The pigments are not particularly restricted, and known organic pigments and/or inorganic pigments can be used. Among the suitable organic pigments are, for example, insoluble azo pigments, soluble azo pigments, copper phthalocyanine pigments and quinacridone pigments. The inorganic pigments include, for example, chromates, ferrocyanide compounds, metal oxides, sulfide selenium compounds, metallic salts (e.g., sulfate, silicate, carbonate, phosphate), metallic powder and carbon black.

The stabilizers are not particularly restricted, and known antioxidants and/or ultraviolet absorbents may be used. Among the suitable antioxidants are hindered phenols such as 2,6-di-t-butyl-p-cresol and butylhydroxyl anisole; bisphenols such as 2,2′-methylenebis(4-methyl-6-t-butylphenol); and phosphorus compounds such as triphenyl phosphite and diphenyl isodecyl phosphite. Among preferred ultraviolet absorbents are benzophenones such as 2,4-dihydro-xybenzophenone and 2-hydroxy-4-methoxybenzophenone; benzotriazoles such as 2-(2′-hydroxy-5′-methylphenyl)benzotriazole; salicylates such as phenyl salicylate; and hindered amines such as bis(2,2,6,6-tetramethyl-4-piperidyl)-sebacate.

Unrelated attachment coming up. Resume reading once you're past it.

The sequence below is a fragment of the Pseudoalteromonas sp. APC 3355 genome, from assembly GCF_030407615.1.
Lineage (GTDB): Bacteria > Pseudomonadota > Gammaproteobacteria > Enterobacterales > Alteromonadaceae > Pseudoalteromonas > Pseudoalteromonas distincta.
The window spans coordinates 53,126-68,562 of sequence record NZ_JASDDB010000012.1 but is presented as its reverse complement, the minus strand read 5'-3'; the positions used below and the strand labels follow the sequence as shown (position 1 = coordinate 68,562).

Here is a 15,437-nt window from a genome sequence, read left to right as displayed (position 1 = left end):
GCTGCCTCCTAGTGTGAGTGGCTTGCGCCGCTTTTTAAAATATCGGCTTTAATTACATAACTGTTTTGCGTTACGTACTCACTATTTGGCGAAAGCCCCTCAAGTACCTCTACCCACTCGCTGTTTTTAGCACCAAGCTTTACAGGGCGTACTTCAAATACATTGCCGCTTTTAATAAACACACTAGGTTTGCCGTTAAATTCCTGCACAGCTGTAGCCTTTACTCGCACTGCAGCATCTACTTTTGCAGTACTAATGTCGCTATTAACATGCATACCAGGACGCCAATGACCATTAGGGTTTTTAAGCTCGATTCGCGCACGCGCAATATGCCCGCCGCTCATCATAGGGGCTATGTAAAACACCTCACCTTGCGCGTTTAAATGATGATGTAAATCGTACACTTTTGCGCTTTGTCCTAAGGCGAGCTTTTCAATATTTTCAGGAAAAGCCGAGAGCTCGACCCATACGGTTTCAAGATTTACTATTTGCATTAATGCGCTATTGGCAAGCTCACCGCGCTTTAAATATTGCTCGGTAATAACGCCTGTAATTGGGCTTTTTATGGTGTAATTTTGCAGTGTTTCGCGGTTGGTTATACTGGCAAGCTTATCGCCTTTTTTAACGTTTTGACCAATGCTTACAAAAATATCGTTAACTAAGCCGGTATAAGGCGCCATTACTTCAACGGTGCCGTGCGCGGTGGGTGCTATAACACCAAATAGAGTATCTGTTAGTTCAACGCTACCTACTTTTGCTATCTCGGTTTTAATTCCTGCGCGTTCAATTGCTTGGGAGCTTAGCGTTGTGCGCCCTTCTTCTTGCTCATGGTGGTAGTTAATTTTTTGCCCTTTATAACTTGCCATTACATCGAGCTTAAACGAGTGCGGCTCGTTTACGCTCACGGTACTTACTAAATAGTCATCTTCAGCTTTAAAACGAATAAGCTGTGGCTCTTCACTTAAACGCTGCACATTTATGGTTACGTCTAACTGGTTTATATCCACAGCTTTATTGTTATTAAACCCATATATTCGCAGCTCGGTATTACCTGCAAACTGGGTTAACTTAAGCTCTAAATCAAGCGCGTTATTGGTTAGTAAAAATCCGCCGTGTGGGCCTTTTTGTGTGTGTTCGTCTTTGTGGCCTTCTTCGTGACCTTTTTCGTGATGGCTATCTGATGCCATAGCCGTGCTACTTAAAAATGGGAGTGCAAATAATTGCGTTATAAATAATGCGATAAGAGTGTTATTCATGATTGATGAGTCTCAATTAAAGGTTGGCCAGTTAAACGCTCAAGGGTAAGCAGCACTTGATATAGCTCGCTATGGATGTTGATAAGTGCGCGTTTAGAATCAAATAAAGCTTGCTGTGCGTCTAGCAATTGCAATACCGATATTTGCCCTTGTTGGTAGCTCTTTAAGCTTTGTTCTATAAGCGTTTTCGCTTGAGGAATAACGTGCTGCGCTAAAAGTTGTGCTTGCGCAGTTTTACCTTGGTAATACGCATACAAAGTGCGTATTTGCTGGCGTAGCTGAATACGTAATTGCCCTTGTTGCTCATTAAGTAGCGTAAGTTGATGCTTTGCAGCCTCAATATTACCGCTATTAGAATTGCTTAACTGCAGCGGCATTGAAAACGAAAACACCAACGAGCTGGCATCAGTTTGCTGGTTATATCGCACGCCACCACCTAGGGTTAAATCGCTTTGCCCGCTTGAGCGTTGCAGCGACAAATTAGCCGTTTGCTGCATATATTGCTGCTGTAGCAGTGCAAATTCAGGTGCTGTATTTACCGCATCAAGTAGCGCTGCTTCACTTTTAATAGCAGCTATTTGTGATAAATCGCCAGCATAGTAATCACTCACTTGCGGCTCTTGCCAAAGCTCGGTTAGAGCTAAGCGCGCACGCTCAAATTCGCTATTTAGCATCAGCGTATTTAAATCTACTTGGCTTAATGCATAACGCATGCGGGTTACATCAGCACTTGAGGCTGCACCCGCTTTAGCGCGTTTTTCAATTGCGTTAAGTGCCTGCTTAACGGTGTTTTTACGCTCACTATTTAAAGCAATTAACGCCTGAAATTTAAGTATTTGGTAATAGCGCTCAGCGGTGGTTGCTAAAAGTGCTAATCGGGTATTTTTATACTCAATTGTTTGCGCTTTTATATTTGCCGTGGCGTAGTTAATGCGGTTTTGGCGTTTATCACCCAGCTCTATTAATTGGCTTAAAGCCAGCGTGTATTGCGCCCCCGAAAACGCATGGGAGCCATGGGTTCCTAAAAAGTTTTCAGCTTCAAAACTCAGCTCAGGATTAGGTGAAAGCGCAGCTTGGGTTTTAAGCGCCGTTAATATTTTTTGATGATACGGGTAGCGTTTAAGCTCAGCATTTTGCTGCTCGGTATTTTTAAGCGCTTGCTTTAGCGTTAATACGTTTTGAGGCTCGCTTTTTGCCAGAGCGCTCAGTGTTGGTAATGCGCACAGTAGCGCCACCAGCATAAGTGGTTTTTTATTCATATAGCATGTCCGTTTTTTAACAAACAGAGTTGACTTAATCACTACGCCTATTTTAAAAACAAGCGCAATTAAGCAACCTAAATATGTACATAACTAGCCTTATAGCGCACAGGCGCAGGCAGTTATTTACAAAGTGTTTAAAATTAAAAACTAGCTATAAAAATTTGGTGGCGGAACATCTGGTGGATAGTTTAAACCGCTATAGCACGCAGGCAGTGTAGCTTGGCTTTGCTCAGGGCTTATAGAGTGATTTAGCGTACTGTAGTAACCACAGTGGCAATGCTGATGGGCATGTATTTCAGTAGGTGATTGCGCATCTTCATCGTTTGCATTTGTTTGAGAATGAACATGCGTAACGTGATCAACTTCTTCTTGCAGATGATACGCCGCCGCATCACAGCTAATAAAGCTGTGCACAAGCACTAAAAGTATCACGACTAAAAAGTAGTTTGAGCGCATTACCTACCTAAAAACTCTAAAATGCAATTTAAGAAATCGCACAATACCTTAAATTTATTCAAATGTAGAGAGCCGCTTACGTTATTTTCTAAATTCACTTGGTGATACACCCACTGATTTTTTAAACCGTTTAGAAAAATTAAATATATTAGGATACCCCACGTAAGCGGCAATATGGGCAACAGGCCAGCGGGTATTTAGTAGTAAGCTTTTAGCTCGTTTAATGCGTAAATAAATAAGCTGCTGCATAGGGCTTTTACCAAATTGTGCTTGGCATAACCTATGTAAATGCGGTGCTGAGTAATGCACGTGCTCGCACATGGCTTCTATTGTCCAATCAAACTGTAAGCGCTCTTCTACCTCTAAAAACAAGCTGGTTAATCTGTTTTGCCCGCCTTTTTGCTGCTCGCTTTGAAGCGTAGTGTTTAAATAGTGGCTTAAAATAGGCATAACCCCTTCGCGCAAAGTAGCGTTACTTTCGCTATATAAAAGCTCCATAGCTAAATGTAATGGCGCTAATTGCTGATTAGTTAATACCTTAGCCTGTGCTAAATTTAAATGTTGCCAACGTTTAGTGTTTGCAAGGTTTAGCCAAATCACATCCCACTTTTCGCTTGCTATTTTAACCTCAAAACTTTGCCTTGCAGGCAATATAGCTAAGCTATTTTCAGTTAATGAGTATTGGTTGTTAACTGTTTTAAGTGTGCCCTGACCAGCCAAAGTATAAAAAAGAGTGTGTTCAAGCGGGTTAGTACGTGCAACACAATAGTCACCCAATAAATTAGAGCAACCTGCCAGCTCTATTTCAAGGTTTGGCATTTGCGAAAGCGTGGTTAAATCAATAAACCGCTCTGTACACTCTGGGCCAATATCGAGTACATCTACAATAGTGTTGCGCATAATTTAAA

Other additives which may be incorporated in the processes or products of the present invention include blocking inhibitor, releasing agent, thermal resistant stabilizer, flame retarder and the like.

As used herein, the term “alkyl” refers to a straight or branched saturated monovalent hydrocarbon radical, having the number of carbon atoms as indicated, optionally substituted with one or more heteroatoms in or on the carbon backbone. Preferred groups are not substituted with heteroatoms in the backbone. Preferred groups are not substituted with heteroatoms on the backbone. Where the backbone is substituted with one or more heteroatoms, substitution is preferably on the backbone. Where the backbone is substituted with one or more heteroatoms, heteroatom substituents are selected from oxygen, sulphur and halogen. Where the backbone is substituted with one or more heteroatoms, preferably there are 1, 2, 3 or 4 heteroatom substituents, preferably oxygen and/or halogen.